Thursday July 9th: Muscles and Meridians Workshop by Obediya Jones-Darrell. Obediya is the head therapist of Superior Martial Arts. He has had the opportunity to work with high level athletes such as Olympians, Yoga teachers and Professional Dancers to the general population who participate in the activities of daily living. Obediya helps these people do efficient stretching for injury prevention. In this workshop, Obediya introduces specific stretching techniques and how to do some thai yoga based assists. Through a guided discussion he demonstrates how traditional concepts of yin and yang, the foundation of Acupuncture, and scientific principles from anatomy and physiology can work together to help you and your clients achieve balance during your practice.
Friday July 10th: Dia Penning is yoga activist and Director of Curriculum and Training at World Trust Education Services in Oakland, CA. Through education rooted in love and justice, World Trust serves over 30,000 people each year. Using her 25 year foundation in the arts, social justice and yoga and challenging dominate paradigms through film, story and dialogue, Dia encourages deep reflection about how yogis approach service; within the yoga community AND out in the world. Please visit her website or Facebook for additional information.
Monday July 13th: Tanya Hollo is uniquely skilled in guiding people in the discovery of magic in everyday life. Weaving a strong scientific background with years of experience in various spiritual traditions and the healing arts, she loves empowering people to heal and transform themselves in a fun and accessible way. She believes that Yin yoga is a profound tool for self-discovery, and that through practice and integration, the skills learned in Yin can be used to transform the planet, one shape at a time. Tanya works as a naturopathic doctor in Gastown, Vancouver, where she is consistently humbled to witness patients on their healing paths.
Tuesday July 14th: Nicole Marcia has been a yoga teacher, therapist and trainer since 2004. In 2009, she was awarded a master’s degree with a specialization in yoga therapy from Lesley University in Boston, MA. Since then, she has been employed by Vancouver Coastal Health at their Burnaby Centre for Mental Health and Addictions, where she developed a comprehensive yoga therapy program for in-patient clients in various stages of recovery from mental health and addiction issues. She also serves as the director of training at Yoga Outreach, a not-for-profit organization providing volunteer yoga teachers to marginalized populations. In 2010, she completed the Trauma Sensitive Yoga Training at the Trauma Center in Boston, MA, and a course on the fundamentals of teaching yoga and meditation in military communities conducted by Warriors at Ease in Silver Spring, MD. She is a faculty member at Stenberg College, Ajna Yoga and Langara College Continuing Studies.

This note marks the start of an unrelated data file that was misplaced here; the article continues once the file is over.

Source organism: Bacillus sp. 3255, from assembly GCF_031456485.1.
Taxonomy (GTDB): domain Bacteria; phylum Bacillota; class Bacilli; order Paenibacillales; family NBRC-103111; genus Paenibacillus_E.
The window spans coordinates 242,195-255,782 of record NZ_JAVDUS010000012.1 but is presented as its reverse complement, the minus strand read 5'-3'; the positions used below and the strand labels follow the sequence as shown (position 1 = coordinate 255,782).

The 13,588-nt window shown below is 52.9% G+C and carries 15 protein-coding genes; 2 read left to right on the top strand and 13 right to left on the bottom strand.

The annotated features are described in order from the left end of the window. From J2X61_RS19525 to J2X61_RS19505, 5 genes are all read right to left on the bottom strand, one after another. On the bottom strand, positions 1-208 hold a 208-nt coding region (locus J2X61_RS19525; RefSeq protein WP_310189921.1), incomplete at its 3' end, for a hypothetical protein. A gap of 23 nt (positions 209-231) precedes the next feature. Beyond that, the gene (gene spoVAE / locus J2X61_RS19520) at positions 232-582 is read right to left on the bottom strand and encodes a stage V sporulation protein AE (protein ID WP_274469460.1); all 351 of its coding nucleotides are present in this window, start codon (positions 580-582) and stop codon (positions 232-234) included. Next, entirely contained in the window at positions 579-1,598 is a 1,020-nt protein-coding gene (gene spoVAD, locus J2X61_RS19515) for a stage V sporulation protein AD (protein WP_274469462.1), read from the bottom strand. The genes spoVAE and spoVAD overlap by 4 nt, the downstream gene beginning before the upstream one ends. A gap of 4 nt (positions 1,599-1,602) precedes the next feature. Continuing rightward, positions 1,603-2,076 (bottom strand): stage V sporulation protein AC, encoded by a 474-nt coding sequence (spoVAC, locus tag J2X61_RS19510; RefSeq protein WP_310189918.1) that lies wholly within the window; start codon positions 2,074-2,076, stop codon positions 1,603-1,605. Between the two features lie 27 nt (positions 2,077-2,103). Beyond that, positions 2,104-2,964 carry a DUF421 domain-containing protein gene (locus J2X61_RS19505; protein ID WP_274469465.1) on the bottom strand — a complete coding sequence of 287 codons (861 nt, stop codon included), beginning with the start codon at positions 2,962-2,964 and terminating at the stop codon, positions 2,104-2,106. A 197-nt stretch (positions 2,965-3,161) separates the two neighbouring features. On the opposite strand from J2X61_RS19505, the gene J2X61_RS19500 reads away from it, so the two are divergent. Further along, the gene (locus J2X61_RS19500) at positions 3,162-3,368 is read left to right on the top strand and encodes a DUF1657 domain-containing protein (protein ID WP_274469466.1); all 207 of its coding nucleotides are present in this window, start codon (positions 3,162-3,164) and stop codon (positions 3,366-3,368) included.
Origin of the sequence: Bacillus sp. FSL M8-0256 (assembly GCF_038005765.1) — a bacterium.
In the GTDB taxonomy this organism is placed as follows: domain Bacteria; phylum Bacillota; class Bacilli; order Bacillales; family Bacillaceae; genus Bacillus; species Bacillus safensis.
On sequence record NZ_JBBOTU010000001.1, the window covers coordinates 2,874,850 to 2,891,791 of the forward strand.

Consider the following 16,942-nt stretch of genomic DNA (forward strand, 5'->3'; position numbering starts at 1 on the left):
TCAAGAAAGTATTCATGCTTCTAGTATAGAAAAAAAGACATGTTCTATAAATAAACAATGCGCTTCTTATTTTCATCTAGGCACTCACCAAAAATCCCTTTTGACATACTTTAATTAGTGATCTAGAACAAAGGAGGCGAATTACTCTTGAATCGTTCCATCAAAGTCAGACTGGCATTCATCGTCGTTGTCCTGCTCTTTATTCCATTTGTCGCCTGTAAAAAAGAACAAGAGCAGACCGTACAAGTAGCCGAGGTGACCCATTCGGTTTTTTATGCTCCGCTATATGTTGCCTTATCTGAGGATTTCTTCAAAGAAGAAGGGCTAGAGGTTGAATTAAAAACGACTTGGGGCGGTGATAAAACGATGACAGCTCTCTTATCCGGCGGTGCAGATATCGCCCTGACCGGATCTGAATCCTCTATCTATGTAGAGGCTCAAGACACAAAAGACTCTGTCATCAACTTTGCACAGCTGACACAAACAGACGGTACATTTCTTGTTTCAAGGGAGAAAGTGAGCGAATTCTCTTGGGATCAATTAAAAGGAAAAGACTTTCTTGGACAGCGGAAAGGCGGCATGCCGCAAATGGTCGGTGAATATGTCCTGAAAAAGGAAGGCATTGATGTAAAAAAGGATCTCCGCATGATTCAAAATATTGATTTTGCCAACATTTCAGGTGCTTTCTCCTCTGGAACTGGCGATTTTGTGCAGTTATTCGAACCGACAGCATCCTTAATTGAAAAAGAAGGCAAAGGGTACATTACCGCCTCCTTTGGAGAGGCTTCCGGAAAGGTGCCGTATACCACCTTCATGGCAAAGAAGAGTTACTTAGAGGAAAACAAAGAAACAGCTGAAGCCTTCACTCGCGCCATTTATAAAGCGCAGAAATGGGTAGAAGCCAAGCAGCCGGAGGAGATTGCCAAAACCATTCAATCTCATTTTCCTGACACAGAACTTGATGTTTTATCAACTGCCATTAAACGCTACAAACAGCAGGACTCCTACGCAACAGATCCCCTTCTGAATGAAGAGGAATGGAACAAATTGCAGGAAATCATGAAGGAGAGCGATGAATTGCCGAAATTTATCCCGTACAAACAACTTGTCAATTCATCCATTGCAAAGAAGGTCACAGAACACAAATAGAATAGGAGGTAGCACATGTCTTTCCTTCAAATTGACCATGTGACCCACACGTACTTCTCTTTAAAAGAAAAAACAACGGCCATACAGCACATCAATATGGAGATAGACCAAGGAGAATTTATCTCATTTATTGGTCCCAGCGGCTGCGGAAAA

Thursday July 16th: Dr. Elisabeth Ormandy was introduced to yoga by her Grandfather when she was young. She officially started her yoga journey in 2002 with the practice of Ashtanga. Four years later Elisabeth travelled the ocean from Edinburgh to Vancouver where she nestled among the mountains and started to explore other yoga styles and philosophies. With inspiration from Anusara, Iyengar, and Yin-trained teachers, Rajanaka Tantra philosophy, and the human body, she settled into her own yoga rhythm. Elisabeth’s focus on wellness-based, ethically conscious living feeds her passion for yoga as a practice that goes beyond physical asana. In addition to teaching yoga, Elisabeth is a lecturer at the University of British Columbia where she teaches undergraduate classes in ethics, political theory, and animal welfare. She is Co-founder and Executive Director of the Animals in Science Policy Institute, a research consultant for the British Columbia Society for the Prevention of Cruelty to Animals (BC SPCA), and a volunteer researcher for the David Suzuki Foundation. Elisabeth lives in Vancouver with her partner, Oliver, and together they are preparing to turn their tiny house dreams into a reality.